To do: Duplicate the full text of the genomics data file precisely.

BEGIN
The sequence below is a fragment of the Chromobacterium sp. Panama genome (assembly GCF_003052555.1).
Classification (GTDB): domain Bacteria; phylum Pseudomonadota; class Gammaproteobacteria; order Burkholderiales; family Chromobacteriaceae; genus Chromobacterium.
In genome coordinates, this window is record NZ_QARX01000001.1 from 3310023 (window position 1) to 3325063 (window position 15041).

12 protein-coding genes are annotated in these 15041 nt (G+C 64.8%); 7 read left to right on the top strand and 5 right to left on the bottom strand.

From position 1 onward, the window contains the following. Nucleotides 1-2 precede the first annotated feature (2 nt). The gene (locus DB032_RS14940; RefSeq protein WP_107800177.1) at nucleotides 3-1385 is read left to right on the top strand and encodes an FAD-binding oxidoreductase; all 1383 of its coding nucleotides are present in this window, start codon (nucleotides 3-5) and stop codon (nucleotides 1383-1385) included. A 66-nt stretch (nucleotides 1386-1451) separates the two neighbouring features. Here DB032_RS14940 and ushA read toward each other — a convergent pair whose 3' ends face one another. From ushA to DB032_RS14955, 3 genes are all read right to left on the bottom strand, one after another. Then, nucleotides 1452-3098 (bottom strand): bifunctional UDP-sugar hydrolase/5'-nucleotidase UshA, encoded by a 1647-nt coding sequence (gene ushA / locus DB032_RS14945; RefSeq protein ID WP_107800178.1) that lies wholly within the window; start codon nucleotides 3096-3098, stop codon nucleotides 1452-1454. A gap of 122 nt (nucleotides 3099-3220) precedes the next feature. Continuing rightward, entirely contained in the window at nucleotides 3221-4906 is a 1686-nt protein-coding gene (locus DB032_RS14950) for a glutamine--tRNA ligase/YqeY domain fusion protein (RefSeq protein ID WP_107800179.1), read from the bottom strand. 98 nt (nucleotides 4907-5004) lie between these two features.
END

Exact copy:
The sequence below is a fragment of the Chromobacterium sp. Panama genome (assembly GCF_003052555.1).
Classification (GTDB): domain Bacteria; phylum Pseudomonadota; class Gammaproteobacteria; order Burkholderiales; family Chromobacteriaceae; genus Chromobacterium.
In genome coordinates, this window is record NZ_QARX01000001.1 from 3310023 (window position 1) to 3325063 (window position 15041).

12 protein-coding genes are annotated in these 15041 nt (G+C 64.8%); 7 read left to right on the top strand and 5 right to left on the bottom strand.

From position 1 onward, the window contains the following. Nucleotides 1-2 precede the first annotated feature (2 nt). The gene (locus DB032_RS14940; RefSeq protein WP_107800177.1) at nucleotides 3-1385 is read left to right on the top strand and encodes an FAD-binding oxidoreductase; all 1383 of its coding nucleotides are present in this window, start codon (nucleotides 3-5) and stop codon (nucleotides 1383-1385) included. A 66-nt stretch (nucleotides 1386-1451) separates the two neighbouring features. Here DB032_RS14940 and ushA read toward each other — a convergent pair whose 3' ends face one another. From ushA to DB032_RS14955, 3 genes are all read right to left on the bottom strand, one after another. Then, nucleotides 1452-3098 (bottom strand): bifunctional UDP-sugar hydrolase/5'-nucleotidase UshA, encoded by a 1647-nt coding sequence (gene ushA / locus DB032_RS14945; RefSeq protein ID WP_107800178.1) that lies wholly within the window; start codon nucleotides 3096-3098, stop codon nucleotides 1452-1454. A gap of 122 nt (nucleotides 3099-3220) precedes the next feature. Continuing rightward, entirely contained in the window at nucleotides 3221-4906 is a 1686-nt protein-coding gene (locus DB032_RS14950) for a glutamine--tRNA ligase/YqeY domain fusion protein (RefSeq protein ID WP_107800179.1), read from the bottom strand. 98 nt (nucleotides 4907-5004) lie between these two features.